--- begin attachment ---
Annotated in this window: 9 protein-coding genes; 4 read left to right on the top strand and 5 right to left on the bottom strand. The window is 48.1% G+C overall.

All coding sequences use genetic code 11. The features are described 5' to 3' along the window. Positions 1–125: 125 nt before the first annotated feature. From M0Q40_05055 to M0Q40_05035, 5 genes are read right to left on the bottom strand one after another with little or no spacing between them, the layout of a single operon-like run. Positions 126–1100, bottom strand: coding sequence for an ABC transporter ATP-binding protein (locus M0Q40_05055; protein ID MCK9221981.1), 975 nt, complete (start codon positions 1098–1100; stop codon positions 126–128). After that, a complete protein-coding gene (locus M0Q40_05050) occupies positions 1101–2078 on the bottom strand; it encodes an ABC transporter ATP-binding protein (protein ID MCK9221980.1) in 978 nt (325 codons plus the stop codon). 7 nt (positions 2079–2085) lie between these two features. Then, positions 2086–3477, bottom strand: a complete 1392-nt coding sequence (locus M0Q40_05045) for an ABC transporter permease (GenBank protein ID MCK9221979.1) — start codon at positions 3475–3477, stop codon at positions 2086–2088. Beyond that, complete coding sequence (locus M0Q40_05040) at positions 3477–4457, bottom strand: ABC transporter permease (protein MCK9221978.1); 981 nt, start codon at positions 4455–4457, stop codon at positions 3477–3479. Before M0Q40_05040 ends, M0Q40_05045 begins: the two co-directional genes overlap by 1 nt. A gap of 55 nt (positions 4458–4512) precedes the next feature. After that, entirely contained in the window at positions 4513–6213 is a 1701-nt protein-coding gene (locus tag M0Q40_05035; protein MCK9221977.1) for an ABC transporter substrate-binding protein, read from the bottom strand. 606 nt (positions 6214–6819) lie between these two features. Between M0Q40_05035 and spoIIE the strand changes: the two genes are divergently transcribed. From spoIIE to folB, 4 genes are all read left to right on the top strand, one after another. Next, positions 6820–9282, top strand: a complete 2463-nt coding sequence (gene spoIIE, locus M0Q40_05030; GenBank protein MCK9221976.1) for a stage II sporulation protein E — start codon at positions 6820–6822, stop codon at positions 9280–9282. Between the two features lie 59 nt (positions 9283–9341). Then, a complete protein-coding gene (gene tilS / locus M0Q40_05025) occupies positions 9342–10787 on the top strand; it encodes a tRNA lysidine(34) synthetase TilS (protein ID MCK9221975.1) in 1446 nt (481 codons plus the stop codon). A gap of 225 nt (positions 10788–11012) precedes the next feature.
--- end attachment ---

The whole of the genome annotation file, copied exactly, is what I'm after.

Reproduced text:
Annotated in this window: 9 protein-coding genes; 4 read left to right on the top strand and 5 right to left on the bottom strand. The window is 48.1% G+C overall.

All coding sequences use genetic code 11. The features are described 5' to 3' along the window. Positions 1–125: 125 nt before the first annotated feature. From M0Q40_05055 to M0Q40_05035, 5 genes are read right to left on the bottom strand one after another with little or no spacing between them, the layout of a single operon-like run. Positions 126–1100, bottom strand: coding sequence for an ABC transporter ATP-binding protein (locus M0Q40_05055; protein ID MCK9221981.1), 975 nt, complete (start codon positions 1098–1100; stop codon positions 126–128). After that, a complete protein-coding gene (locus M0Q40_05050) occupies positions 1101–2078 on the bottom strand; it encodes an ABC transporter ATP-binding protein (protein ID MCK9221980.1) in 978 nt (325 codons plus the stop codon). 7 nt (positions 2079–2085) lie between these two features. Then, positions 2086–3477, bottom strand: a complete 1392-nt coding sequence (locus M0Q40_05045) for an ABC transporter permease (GenBank protein ID MCK9221979.1) — start codon at positions 3475–3477, stop codon at positions 2086–2088. Beyond that, complete coding sequence (locus M0Q40_05040) at positions 3477–4457, bottom strand: ABC transporter permease (protein MCK9221978.1); 981 nt, start codon at positions 4455–4457, stop codon at positions 3477–3479. Before M0Q40_05040 ends, M0Q40_05045 begins: the two co-directional genes overlap by 1 nt. A gap of 55 nt (positions 4458–4512) precedes the next feature. After that, entirely contained in the window at positions 4513–6213 is a 1701-nt protein-coding gene (locus tag M0Q40_05035; protein MCK9221977.1) for an ABC transporter substrate-binding protein, read from the bottom strand. 606 nt (positions 6214–6819) lie between these two features. Between M0Q40_05035 and spoIIE the strand changes: the two genes are divergently transcribed. From spoIIE to folB, 4 genes are all read left to right on the top strand, one after another. Next, positions 6820–9282, top strand: a complete 2463-nt coding sequence (gene spoIIE, locus M0Q40_05030; GenBank protein MCK9221976.1) for a stage II sporulation protein E — start codon at positions 6820–6822, stop codon at positions 9280–9282. Between the two features lie 59 nt (positions 9283–9341). Then, a complete protein-coding gene (gene tilS / locus M0Q40_05025) occupies positions 9342–10787 on the top strand; it encodes a tRNA lysidine(34) synthetase TilS (protein ID MCK9221975.1) in 1446 nt (481 codons plus the stop codon). A gap of 225 nt (positions 10788–11012) precedes the next feature.